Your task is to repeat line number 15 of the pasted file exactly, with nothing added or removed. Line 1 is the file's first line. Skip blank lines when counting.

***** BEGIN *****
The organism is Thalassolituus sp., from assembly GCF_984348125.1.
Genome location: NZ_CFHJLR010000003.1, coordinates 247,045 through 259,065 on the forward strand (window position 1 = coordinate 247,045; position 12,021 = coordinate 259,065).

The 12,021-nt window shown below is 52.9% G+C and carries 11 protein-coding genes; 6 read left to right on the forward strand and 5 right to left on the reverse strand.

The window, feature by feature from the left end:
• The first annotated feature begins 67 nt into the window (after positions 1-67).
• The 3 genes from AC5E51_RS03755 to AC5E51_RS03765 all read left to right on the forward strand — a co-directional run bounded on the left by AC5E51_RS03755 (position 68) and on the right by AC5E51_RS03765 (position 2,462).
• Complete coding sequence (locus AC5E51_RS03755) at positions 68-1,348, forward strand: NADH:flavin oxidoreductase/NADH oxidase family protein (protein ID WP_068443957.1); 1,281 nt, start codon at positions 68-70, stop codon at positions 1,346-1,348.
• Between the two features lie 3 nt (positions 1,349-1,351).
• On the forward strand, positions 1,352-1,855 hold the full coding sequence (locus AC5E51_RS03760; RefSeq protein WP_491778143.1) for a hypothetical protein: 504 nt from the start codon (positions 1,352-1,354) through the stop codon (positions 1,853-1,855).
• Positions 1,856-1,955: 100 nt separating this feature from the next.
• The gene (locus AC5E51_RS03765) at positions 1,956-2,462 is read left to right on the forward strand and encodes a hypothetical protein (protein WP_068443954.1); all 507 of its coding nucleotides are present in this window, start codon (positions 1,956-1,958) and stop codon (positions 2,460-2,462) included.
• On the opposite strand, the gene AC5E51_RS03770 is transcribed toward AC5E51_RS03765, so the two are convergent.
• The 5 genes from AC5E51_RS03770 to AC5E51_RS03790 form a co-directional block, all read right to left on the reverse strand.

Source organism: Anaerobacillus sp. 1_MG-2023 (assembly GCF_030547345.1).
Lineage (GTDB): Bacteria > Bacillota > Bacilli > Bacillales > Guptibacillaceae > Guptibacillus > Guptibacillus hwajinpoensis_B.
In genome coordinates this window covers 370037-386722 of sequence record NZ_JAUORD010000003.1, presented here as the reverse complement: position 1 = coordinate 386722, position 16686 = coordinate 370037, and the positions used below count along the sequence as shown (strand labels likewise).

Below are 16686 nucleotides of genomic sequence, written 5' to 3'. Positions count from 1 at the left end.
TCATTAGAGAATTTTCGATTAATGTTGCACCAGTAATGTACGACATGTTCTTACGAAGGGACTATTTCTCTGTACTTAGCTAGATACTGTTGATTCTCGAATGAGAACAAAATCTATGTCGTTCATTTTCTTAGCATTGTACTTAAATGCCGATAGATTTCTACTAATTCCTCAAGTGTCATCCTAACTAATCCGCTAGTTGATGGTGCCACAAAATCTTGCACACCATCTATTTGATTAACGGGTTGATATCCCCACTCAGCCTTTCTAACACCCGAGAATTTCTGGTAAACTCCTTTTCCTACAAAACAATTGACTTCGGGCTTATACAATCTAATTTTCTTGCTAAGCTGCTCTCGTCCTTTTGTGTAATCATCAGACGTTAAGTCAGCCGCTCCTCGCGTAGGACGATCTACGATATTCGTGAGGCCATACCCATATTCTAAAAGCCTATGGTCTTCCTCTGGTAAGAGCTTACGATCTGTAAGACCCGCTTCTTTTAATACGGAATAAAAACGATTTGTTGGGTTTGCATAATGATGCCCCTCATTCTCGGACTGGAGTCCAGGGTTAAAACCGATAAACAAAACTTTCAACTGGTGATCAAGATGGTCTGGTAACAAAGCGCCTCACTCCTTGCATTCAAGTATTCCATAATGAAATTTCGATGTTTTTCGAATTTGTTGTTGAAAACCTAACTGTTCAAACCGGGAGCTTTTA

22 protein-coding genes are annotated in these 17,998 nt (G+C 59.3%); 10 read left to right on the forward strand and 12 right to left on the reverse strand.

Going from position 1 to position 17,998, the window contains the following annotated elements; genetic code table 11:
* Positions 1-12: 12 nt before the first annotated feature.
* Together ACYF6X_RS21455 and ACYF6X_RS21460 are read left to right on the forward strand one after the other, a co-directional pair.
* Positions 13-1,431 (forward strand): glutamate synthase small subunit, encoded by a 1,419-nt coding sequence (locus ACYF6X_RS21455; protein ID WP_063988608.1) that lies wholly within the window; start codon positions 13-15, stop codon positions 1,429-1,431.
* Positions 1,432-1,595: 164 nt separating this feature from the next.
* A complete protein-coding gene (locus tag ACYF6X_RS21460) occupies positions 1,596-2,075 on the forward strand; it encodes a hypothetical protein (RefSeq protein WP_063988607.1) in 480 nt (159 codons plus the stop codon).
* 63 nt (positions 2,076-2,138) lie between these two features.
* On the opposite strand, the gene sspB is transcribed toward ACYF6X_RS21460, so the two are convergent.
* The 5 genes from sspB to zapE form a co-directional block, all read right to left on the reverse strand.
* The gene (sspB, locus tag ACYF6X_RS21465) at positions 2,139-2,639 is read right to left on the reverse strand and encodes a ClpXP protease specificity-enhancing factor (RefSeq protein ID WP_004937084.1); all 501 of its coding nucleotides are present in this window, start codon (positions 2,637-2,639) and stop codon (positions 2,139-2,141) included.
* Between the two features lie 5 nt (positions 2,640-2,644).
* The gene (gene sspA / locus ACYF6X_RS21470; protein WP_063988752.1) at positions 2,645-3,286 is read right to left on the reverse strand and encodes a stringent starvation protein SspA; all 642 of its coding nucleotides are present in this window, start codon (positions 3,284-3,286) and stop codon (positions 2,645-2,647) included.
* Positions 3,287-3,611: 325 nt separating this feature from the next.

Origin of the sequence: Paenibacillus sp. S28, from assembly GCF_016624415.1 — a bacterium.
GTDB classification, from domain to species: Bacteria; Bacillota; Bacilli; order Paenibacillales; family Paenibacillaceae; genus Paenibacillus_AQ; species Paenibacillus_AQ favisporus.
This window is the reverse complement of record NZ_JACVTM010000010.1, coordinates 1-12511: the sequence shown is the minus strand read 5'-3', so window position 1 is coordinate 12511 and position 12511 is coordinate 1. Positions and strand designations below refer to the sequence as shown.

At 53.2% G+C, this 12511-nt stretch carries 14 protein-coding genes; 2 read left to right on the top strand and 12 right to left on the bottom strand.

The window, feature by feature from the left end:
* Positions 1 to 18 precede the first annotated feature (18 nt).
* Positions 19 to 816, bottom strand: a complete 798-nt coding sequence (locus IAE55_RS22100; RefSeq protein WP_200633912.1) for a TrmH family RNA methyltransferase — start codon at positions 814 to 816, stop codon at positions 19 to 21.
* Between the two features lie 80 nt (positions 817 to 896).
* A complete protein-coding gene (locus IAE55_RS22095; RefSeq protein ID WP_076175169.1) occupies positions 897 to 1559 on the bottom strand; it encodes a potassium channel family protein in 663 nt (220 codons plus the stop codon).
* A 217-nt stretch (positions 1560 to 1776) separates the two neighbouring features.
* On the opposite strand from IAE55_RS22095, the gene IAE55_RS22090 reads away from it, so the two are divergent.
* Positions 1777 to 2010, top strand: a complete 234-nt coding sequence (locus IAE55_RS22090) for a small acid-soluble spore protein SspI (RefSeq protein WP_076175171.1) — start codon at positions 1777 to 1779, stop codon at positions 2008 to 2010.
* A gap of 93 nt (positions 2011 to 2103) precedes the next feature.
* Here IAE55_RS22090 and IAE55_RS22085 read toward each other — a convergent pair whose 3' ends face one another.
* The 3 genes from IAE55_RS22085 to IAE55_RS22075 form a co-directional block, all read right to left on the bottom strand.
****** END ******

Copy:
Lineage (GTDB): Bacteria > Bacillota > Bacilli > Bacillales > Guptibacillaceae > Guptibacillus > Guptibacillus hwajinpoensis_B.